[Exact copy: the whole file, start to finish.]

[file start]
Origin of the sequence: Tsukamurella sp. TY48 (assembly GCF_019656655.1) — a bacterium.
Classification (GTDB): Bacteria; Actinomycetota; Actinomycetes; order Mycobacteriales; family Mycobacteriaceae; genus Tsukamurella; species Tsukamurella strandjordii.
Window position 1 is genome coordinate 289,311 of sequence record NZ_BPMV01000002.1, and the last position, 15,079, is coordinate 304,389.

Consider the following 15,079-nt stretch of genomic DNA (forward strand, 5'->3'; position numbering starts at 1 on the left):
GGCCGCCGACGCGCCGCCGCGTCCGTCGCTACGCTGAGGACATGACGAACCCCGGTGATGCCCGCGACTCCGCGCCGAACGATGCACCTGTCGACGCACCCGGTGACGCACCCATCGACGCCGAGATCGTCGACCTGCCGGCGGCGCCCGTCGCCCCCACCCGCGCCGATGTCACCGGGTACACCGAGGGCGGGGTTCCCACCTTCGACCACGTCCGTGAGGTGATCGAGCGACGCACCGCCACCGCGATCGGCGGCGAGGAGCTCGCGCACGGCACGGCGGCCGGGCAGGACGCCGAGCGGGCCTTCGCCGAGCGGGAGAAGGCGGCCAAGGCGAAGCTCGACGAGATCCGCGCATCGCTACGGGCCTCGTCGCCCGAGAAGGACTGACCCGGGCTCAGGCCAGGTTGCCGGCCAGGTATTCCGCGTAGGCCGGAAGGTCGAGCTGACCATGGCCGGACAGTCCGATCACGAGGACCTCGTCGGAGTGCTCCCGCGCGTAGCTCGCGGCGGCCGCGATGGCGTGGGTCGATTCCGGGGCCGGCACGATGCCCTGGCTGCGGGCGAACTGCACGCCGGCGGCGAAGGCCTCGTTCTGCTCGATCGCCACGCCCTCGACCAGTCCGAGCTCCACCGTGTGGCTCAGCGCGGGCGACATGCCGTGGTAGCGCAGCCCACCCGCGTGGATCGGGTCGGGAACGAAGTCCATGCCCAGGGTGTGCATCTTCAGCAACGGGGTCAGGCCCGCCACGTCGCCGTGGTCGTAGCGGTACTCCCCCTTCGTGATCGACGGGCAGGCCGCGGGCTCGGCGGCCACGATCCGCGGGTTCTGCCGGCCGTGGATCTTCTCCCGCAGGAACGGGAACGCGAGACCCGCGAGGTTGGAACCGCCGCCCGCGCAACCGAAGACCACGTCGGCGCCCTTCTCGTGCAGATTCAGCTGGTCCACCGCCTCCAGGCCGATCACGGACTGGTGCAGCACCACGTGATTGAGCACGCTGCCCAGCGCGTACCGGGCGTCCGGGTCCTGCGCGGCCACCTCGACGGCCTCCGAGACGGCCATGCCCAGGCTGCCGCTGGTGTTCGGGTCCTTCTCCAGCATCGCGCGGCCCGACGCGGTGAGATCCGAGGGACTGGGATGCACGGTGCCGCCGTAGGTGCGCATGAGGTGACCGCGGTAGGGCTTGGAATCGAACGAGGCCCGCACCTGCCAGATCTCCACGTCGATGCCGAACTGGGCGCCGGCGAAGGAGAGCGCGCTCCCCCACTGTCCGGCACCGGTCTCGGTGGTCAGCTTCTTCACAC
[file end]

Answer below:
Origin of the sequence: Tsukamurella sp. TY48 (assembly GCF_019656655.1) — a bacterium.
Classification (GTDB): Bacteria; Actinomycetota; Actinomycetes; order Mycobacteriales; family Mycobacteriaceae; genus Tsukamurella; species Tsukamurella strandjordii.
Window position 1 is genome coordinate 289,311 of sequence record NZ_BPMV01000002.1, and the last position, 15,079, is coordinate 304,389.

Consider the following 15,079-nt stretch of genomic DNA (forward strand, 5'->3'; position numbering starts at 1 on the left):
GGCCGCCGACGCGCCGCCGCGTCCGTCGCTACGCTGAGGACATGACGAACCCCGGTGATGCCCGCGACTCCGCGCCGAACGATGCACCTGTCGACGCACCCGGTGACGCACCCATCGACGCCGAGATCGTCGACCTGCCGGCGGCGCCCGTCGCCCCCACCCGCGCCGATGTCACCGGGTACACCGAGGGCGGGGTTCCCACCTTCGACCACGTCCGTGAGGTGATCGAGCGACGCACCGCCACCGCGATCGGCGGCGAGGAGCTCGCGCACGGCACGGCGGCCGGGCAGGACGCCGAGCGGGCCTTCGCCGAGCGGGAGAAGGCGGCCAAGGCGAAGCTCGACGAGATCCGCGCATCGCTACGGGCCTCGTCGCCCGAGAAGGACTGACCCGGGCTCAGGCCAGGTTGCCGGCCAGGTATTCCGCGTAGGCCGGAAGGTCGAGCTGACCATGGCCGGACAGTCCGATCACGAGGACCTCGTCGGAGTGCTCCCGCGCGTAGCTCGCGGCGGCCGCGATGGCGTGGGTCGATTCCGGGGCCGGCACGATGCCCTGGCTGCGGGCGAACTGCACGCCGGCGGCGAAGGCCTCGTTCTGCTCGATCGCCACGCCCTCGACCAGTCCGAGCTCCACCGTGTGGCTCAGCGCGGGCGACATGCCGTGGTAGCGCAGCCCACCCGCGTGGATCGGGTCGGGAACGAAGTCCATGCCCAGGGTGTGCATCTTCAGCAACGGGGTCAGGCCCGCCACGTCGCCGTGGTCGTAGCGGTACTCCCCCTTCGTGATCGACGGGCAGGCCGCGGGCTCGGCGGCCACGATCCGCGGGTTCTGCCGGCCGTGGATCTTCTCCCGCAGGAACGGGAACGCGAGACCCGCGAGGTTGGAACCGCCGCCCGCGCAACCGAAGACCACGTCGGCGCCCTTCTCGTGCAGATTCAGCTGGTCCACCGCCTCCAGGCCGATCACGGACTGGTGCAGCACCACGTGATTGAGCACGCTGCCCAGCGCGTACCGGGCGTCCGGGTCCTGCGCGGCCACCTCGACGGCCTCCGAGACGGCCATGCCCAGGCTGCCGCTGGTGTTCGGGTCCTTCTCCAGCATCGCGCGGCCCGACGCGGTGAGATCCGAGGGACTGGGATGCACGGTGCCGCCGTAGGTGCGCATGAGGTGACCGCGGTAGGGCTTGGAATCGAACGAGGCCCGCACCTGCCAGATCTCCACGTCGATGCCGAACTGGGCGCCGGCGAAGGAGAGCGCGCTCCCCCACTGTCCGGCACCGGTCTCGGTGGTCAGCTTCTTCACAC